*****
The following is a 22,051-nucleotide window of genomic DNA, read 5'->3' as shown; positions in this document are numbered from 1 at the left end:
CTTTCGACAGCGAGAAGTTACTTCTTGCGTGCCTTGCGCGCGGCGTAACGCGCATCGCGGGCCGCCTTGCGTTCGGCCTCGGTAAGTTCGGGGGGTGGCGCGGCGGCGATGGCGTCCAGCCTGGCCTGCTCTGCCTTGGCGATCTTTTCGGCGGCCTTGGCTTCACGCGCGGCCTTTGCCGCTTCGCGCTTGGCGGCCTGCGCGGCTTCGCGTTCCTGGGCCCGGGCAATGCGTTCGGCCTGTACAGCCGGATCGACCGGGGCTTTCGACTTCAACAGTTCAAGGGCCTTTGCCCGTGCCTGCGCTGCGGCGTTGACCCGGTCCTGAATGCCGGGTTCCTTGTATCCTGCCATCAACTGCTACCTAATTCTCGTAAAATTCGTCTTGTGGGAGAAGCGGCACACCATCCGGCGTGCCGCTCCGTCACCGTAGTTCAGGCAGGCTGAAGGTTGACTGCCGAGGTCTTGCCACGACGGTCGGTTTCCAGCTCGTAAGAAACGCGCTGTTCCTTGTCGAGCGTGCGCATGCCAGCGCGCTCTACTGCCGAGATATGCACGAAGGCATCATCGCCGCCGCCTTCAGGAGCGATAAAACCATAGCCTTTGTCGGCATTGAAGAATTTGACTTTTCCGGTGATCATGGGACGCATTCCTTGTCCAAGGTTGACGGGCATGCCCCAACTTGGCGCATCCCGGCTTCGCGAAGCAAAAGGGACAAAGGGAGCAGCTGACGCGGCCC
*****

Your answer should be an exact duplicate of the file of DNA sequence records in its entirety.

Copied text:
The following is a 22,051-nucleotide window of genomic DNA, read 5'->3' as shown; positions in this document are numbered from 1 at the left end:
CTTTCGACAGCGAGAAGTTACTTCTTGCGTGCCTTGCGCGCGGCGTAACGCGCATCGCGGGCCGCCTTGCGTTCGGCCTCGGTAAGTTCGGGGGGTGGCGCGGCGGCGATGGCGTCCAGCCTGGCCTGCTCTGCCTTGGCGATCTTTTCGGCGGCCTTGGCTTCACGCGCGGCCTTTGCCGCTTCGCGCTTGGCGGCCTGCGCGGCTTCGCGTTCCTGGGCCCGGGCAATGCGTTCGGCCTGTACAGCCGGATCGACCGGGGCTTTCGACTTCAACAGTTCAAGGGCCTTTGCCCGTGCCTGCGCTGCGGCGTTGACCCGGTCCTGAATGCCGGGTTCCTTGTATCCTGCCATCAACTGCTACCTAATTCTCGTAAAATTCGTCTTGTGGGAGAAGCGGCACACCATCCGGCGTGCCGCTCCGTCACCGTAGTTCAGGCAGGCTGAAGGTTGACTGCCGAGGTCTTGCCACGACGGTCGGTTTCCAGCTCGTAAGAAACGCGCTGTTCCTTGTCGAGCGTGCGCATGCCAGCGCGCTCTACTGCCGAGATATGCACGAAGGCATCATCGCCGCCGCCTTCAGGAGCGATAAAACCATAGCCTTTGTCGGCATTGAAGAATTTGACTTTTCCGGTGATCATGGGACGCATTCCTTGTCCAAGGTTGACGGGCATGCCCCAACTTGGCGCATCCCGGCTTCGCGAAGCAAAAGGGACAAAGGGAGCAGCTGACGCGGCCC